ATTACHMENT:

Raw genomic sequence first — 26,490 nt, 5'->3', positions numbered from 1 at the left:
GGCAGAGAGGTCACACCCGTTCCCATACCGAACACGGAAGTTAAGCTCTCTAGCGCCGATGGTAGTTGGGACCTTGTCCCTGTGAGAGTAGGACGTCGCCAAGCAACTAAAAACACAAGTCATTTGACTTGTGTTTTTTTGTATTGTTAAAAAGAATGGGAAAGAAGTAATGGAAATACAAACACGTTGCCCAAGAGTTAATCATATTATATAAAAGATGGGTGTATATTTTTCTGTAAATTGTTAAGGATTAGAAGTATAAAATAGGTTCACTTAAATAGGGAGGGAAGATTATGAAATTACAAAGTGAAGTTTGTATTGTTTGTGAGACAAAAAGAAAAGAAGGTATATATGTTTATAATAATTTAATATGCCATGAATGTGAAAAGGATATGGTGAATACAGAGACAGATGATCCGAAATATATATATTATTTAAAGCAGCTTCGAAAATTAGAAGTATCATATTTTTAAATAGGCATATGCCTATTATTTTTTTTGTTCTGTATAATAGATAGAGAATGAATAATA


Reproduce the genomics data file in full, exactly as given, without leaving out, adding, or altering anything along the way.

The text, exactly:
Raw genomic sequence first — 26,490 nt, 5'->3', positions numbered from 1 at the left:
GGCAGAGAGGTCACACCCGTTCCCATACCGAACACGGAAGTTAAGCTCTCTAGCGCCGATGGTAGTTGGGACCTTGTCCCTGTGAGAGTAGGACGTCGCCAAGCAACTAAAAACACAAGTCATTTGACTTGTGTTTTTTTGTATTGTTAAAAAGAATGGGAAAGAAGTAATGGAAATACAAACACGTTGCCCAAGAGTTAATCATATTATATAAAAGATGGGTGTATATTTTTCTGTAAATTGTTAAGGATTAGAAGTATAAAATAGGTTCACTTAAATAGGGAGGGAAGATTATGAAATTACAAAGTGAAGTTTGTATTGTTTGTGAGACAAAAAGAAAAGAAGGTATATATGTTTATAATAATTTAATATGCCATGAATGTGAAAAGGATATGGTGAATACAGAGACAGATGATCCGAAATATATATATTATTTAAAGCAGCTTCGAAAATTAGAAGTATCATATTTTTAAATAGGCATATGCCTATTATTTTTTTTGTTCTGTATAATAGATAGAGAATGAATAATA